The next step is to add a scent to the play object and let your woofer sniff the heck out of it. Ask your Golden to sit the way the big guns do when they’ve found the marijuana in a car at the border. Once your sniffer-pup has found the scent, let them play with the reward object. You could get your dog-ster to bark or put their paw on the find if you prefer.
Training takes time and patience to achieve the right responses and when your golden pup gets the hang of it, take the play object away, as it’s the Woodstock smelly stuff you want them to seek out. You can use the term find, search, or whatever feels good and when you have that first Eureka moment as your smart Retriever finds the weed, give them their reward object to have a blast in the backyard. As training progresses, make it harder for your Retriever to find the scent.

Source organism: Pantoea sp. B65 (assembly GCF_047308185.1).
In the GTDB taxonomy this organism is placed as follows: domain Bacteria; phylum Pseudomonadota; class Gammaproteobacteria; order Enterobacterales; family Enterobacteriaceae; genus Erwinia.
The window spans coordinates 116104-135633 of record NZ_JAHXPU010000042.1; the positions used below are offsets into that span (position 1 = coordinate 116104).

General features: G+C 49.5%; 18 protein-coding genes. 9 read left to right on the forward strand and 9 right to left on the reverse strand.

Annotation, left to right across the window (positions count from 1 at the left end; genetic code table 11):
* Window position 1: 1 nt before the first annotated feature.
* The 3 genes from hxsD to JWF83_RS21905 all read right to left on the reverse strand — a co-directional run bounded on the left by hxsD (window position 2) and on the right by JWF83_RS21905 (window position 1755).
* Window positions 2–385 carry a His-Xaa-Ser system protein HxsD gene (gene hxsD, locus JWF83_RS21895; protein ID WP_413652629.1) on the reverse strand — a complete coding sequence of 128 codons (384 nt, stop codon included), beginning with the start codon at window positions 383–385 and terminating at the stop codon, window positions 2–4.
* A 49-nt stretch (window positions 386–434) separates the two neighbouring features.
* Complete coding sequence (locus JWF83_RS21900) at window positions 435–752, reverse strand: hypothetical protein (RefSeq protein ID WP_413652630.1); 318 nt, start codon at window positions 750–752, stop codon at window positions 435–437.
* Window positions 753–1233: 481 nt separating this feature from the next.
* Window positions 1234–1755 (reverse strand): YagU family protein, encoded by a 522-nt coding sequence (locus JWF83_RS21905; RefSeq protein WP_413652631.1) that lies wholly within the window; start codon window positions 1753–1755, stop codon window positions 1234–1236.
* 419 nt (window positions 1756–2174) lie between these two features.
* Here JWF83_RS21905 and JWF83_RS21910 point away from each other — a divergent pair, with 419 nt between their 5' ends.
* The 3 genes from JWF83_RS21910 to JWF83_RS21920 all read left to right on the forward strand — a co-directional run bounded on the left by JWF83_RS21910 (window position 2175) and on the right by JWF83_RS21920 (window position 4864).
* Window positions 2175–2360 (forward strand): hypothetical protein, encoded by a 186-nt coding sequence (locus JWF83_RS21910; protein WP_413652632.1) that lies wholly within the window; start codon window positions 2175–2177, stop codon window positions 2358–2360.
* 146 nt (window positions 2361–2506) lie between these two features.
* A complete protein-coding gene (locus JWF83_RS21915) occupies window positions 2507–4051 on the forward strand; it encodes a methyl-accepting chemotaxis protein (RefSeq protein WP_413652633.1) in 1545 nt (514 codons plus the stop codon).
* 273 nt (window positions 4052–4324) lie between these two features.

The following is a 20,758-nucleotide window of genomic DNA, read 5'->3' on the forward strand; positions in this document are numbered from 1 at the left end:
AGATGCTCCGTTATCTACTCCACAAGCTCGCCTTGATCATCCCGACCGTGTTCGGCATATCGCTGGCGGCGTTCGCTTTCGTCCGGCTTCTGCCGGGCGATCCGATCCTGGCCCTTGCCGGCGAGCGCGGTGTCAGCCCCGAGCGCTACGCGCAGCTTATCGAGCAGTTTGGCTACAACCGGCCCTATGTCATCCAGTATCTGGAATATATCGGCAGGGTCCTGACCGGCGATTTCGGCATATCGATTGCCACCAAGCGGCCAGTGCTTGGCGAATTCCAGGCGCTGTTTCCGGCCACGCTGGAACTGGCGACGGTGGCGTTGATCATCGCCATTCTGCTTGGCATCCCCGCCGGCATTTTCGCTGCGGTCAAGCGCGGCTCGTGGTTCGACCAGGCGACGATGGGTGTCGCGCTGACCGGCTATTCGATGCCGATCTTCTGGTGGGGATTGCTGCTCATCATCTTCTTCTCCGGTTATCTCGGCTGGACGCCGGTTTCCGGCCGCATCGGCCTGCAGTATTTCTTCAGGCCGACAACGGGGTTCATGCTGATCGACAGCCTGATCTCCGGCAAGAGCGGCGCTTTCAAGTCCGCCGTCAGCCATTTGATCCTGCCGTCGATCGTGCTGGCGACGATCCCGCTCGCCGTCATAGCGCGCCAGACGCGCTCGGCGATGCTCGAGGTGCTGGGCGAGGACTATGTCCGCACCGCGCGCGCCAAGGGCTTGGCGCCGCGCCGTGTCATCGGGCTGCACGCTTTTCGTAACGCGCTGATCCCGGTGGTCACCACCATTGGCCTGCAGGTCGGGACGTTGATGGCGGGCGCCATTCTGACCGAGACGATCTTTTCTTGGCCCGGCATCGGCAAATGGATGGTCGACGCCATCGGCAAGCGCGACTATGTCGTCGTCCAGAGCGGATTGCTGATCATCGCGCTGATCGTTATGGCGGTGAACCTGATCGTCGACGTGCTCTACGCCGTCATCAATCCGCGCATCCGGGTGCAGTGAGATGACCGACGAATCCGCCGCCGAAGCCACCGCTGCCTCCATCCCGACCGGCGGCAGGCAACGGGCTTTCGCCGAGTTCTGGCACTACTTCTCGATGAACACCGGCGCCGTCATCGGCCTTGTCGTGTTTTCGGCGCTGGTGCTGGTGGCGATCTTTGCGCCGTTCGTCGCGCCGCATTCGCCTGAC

Drug-sniffing pups have run into a snag as Marijuana has been legalized in many US states. This entails a re-training of dogs to eliminate this scent in their search. The problem is some drugs are laced with cannabis, making it a real issue for these dogs that have been used to finding this scent.
How to React When Your Golden Retriever Sniffs Out Marijuana:
Praise them for finding the stash!
Take it off them quickly if it's not packaged - when eaten, marijuana is toxic to dogs.
Take it to the police if you live in a state where Marijuana is not legal.
See what other things your dog might be able to detect.